Friday, March 18, 2011

Amateur Friday - The House That Death Built

Edit: Feeling like his best work was not on display here, Stephen has asked if I would post a more recent script of his that he feels more confident in.  Since some of you were asking, this is his script that placed Top 100 in the Nicholl.  I present to you....Dead Even.

Genre: Thriller (Horror?)
Premise: A recently widowed cop reclaims an old property in a small southern town, only to discover that key figures in the town have been hiding a horrifying secret.
About: Every Friday, I review a script from the readers of the site. If you’re interested in submitting your script for an Amateur Review, send it in PDF form, along with your title, genre, logline, and why I should read your script to Keep in mind your script will be posted. Oh, and please, guys, this format only works if you present your criticism in a constructive way. Just be respectful to the writer when giving feedback. Thanks.
Writer: Stephen
Details: 99 pages – 11/15/10 draft

Okay, I admit it. Sometimes (not all the time!) but sometimes, I fall victim to a challenge. If a writer says to me “My script is way better than this,” in reference to some other script I’ve reviewed, there’s a part of me that wants him to prove it. Cause 9 times out of 10, they’re wrong. Their script isn’t better. And Stephen was making some noise last week about how bad the script choices have been for Amateur Friday lately, saying I could easily break that streak if I just read his script. So I decided to take him up on his challenge, and read his screenplay, “The House That Death Built.”

Now afterwards, I was surprised to find a couple of old e-mails from Stephen in my Inbox, and realized that I’d actually already read a script of Stephen’s two years ago – a great comedy premise about a guy who starts dating a girl only to find out she has multiple personalities. But when I read the script, it was a classic case of not exploiting the premise enough. It still needed a lot of work. Well, I’m happy to say, that Stephen’s writing has improved significantly since two years ago, but The House That Death Built still falls a few steps short of the front porch. Let’s find out why.

After opening with a spooky small-town carnival kidnapping, we jump forward eight years into another town where we meet Detective Trajent Future, a New York transplant working in the deep south. Things seem to be going well for Future, who’s happily married with a baby on the way. But unfortunately both his wife and the baby die during a difficult child birth, and just like that Trajent is a widower.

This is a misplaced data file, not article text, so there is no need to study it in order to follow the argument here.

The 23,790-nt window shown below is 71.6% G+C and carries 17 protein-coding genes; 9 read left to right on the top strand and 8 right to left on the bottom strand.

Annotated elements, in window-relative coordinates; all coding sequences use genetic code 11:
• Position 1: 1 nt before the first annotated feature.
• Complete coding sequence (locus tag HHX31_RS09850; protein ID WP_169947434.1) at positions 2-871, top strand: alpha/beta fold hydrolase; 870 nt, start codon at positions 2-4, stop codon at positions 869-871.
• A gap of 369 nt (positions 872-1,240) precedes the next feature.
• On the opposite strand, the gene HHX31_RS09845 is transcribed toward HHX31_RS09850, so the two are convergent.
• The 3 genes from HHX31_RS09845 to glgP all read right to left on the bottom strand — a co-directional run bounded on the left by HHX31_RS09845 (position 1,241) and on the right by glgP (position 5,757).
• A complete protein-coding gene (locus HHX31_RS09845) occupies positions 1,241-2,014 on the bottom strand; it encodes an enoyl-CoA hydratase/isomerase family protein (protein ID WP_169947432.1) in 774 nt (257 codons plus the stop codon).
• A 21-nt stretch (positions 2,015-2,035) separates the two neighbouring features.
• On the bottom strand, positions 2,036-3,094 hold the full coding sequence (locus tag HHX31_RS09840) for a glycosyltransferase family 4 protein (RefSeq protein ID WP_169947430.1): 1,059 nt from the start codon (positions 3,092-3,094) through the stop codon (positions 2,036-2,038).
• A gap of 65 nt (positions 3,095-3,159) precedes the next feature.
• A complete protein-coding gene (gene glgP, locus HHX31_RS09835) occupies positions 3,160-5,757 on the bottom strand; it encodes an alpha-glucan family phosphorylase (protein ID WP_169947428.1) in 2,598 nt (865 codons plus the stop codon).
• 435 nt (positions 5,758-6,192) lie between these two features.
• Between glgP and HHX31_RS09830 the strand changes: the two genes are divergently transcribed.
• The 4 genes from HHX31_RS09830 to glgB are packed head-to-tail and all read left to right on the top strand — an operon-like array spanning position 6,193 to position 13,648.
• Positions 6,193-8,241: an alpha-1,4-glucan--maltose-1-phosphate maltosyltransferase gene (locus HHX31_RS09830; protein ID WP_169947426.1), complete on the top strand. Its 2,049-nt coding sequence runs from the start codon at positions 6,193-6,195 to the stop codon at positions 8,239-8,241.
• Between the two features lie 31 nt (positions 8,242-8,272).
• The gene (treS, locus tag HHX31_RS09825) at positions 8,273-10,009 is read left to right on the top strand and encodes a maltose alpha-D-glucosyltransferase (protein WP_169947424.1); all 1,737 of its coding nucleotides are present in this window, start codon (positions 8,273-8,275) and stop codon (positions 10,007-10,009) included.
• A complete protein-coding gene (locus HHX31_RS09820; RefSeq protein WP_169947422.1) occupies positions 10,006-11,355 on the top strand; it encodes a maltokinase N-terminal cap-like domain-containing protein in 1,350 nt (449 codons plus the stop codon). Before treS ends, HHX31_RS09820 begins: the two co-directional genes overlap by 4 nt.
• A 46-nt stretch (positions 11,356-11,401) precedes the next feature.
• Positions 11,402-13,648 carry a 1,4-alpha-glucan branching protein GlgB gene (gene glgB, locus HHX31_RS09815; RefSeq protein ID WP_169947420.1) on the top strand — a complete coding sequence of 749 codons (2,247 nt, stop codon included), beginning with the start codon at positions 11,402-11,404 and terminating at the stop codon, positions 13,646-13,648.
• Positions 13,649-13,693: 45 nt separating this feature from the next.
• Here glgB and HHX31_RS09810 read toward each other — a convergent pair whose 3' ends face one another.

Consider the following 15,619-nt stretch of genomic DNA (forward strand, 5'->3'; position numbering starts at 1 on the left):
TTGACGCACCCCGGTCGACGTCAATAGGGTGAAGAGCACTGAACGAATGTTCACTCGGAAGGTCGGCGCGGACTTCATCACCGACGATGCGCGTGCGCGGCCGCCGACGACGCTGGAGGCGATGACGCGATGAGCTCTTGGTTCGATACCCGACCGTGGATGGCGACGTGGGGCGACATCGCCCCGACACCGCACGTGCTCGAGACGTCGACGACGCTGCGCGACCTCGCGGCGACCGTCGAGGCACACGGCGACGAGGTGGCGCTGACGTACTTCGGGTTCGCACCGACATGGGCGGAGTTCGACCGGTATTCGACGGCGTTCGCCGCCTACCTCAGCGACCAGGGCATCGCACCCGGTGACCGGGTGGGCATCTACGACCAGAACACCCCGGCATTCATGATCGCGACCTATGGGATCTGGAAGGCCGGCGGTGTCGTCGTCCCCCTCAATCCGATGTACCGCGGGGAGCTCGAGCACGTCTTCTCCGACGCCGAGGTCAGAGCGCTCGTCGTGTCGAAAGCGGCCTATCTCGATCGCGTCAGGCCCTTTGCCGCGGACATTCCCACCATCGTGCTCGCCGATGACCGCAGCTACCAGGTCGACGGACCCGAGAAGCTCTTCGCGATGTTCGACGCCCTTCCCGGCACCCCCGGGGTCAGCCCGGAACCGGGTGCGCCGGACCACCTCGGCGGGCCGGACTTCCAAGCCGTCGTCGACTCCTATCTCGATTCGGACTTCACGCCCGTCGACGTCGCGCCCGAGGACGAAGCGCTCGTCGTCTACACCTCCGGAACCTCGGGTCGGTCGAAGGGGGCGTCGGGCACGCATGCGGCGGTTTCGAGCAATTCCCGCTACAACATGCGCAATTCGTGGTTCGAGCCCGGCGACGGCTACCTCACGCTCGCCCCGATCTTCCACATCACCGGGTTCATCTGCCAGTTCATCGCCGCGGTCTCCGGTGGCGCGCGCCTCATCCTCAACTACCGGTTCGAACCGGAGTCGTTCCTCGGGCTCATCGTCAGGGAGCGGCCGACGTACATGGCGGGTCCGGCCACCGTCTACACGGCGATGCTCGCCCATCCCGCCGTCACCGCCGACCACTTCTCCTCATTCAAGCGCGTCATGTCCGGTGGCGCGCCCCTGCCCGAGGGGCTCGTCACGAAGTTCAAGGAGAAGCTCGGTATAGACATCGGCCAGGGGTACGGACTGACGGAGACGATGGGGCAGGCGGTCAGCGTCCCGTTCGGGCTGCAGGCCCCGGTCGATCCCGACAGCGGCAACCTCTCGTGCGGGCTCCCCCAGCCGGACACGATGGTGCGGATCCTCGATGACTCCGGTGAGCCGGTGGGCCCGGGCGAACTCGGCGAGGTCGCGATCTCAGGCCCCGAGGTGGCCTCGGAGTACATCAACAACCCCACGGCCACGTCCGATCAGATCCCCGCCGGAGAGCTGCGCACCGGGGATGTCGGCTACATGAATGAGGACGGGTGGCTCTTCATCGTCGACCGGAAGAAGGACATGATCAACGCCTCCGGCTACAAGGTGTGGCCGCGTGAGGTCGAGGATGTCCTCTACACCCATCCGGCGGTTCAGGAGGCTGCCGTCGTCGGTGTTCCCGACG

Three months later, Trajent heads off to the tiny town of Malatia, Louisiana to pick up the pieces of his life. Although it’s not clear how he’s affiliated with it, Trajent is reclaiming an old house there, where he plans to get a little R&R before heading back to the city.

Almost immediately, bad things start happening. Trajent can apparently see the past, and inside the house, he keeps seeing flashes of jarred up shrunken heads resting on shelves and lots of young girls being sliced and diced on an operating table. Also, the local sheriff and a few other tough guys send Trajent some not-so-subtle hints to get the hell out of town.

As Trajent begins to dig, he learns that a serial killer who preyed on young female runaways used to live in his house, and use it for many of his sick fantasies. But more importantly, he begins to suspect that key high profile figures in the town are aware of what happened here, and covered it up. But why? Why protect a serial killer? That’s what Trajent’s going to find out.

Okay, first, I want to point out some good things here. This is a great format for a story and almost always works. Guy comes into a small town, starts turning up rocks; the locals get pissed and want him out. Conflict naturally emerges from this situation. The people in the town are protecting their way of life (and possibly something bigger), so the closer our hero gets to uncovering the town’s secrets, the more motivated our locals are to fight back. This story always builds to a perfect climax, as sooner or later it’s either going to be him or them. So from a concept standpoint, “House” is in good standing.

Also, things do HAPPEN. One of Stephen’s complaints last week was that nothing HAPPENED in Vortex. It just kind of trickled along. I wouldn’t call the story developments in “House” anything new, but Stephen *does* keep the story moving. We have a death during childbirth. A move to a new town. Locals give our hero a warning. Hero starts discovering weird shit around his house. One of his only friends in the town dies. He looks into her death. He interviews some of the rich people. There’s a “go go go” mentality here that marches the story along at a pleasant pace.